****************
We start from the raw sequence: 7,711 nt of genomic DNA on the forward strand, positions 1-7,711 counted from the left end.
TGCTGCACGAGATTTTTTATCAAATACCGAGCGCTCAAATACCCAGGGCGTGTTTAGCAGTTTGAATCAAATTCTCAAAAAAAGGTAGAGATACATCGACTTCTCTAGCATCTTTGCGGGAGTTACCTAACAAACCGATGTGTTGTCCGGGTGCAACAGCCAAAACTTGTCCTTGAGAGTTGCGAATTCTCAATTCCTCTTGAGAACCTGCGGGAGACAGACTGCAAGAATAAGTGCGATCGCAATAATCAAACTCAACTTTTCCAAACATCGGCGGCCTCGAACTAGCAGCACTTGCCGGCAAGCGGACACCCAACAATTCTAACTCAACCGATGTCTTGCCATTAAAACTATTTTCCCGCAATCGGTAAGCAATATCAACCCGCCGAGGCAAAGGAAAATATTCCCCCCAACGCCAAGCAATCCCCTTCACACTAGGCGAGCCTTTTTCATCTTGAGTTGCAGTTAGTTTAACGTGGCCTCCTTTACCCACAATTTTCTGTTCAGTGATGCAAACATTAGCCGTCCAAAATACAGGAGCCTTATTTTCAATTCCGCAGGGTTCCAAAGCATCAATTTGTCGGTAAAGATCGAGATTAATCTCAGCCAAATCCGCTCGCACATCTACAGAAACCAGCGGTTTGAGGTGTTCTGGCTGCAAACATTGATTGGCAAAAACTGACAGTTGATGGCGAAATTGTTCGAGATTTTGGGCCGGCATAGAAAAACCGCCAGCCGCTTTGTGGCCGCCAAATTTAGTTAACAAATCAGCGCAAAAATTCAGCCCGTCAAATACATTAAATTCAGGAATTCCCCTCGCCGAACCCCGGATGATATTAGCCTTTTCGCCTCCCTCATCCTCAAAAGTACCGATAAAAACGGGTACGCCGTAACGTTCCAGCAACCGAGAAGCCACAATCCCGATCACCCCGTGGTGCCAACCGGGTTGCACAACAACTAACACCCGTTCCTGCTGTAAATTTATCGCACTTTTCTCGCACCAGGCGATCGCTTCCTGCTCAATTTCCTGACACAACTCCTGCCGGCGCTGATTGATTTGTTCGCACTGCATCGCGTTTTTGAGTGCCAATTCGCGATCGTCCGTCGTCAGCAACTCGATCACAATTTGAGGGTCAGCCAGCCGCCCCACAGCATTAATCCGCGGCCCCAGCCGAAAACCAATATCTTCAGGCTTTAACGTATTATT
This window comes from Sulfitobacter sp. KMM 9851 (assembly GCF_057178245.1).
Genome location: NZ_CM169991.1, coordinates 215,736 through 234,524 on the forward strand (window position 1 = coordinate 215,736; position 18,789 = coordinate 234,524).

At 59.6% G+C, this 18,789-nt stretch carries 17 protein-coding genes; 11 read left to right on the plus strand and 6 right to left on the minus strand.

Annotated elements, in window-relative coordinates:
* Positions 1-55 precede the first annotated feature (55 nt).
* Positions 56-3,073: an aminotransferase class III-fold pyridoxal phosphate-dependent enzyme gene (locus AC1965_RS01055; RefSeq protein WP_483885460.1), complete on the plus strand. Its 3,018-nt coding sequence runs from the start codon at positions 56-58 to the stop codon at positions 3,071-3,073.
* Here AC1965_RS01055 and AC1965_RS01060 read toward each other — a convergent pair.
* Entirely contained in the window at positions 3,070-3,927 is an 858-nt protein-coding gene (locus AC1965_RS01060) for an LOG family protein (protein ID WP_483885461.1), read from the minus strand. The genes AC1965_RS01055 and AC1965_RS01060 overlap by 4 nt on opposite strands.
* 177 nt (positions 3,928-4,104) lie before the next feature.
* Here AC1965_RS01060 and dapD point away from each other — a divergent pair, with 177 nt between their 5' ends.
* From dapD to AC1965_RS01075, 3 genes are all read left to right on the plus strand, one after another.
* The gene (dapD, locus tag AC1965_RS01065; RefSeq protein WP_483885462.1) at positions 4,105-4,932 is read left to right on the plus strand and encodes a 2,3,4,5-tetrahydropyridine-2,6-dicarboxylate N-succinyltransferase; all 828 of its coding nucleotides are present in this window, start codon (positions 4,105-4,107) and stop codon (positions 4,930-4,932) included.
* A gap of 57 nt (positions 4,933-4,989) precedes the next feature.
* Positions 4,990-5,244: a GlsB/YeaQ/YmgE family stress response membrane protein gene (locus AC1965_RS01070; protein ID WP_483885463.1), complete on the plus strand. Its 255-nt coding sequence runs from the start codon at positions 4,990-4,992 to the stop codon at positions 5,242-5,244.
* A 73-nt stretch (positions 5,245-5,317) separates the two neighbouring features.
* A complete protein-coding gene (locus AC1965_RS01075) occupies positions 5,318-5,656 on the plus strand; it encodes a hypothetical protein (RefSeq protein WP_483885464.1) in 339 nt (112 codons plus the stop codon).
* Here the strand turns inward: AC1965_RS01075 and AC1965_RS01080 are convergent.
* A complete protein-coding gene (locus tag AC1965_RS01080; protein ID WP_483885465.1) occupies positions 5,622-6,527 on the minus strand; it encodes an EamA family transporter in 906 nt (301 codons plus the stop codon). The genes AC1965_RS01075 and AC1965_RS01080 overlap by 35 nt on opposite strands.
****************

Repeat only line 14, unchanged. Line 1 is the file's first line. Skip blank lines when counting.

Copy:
* The gene (dapD, locus tag AC1965_RS01065; RefSeq protein WP_483885462.1) at positions 4,105-4,932 is read left to right on the plus strand and encodes a 2,3,4,5-tetrahydropyridine-2,6-dicarboxylate N-succinyltransferase; all 828 of its coding nucleotides are present in this window, start codon (positions 4,105-4,107) and stop codon (positions 4,930-4,932) included.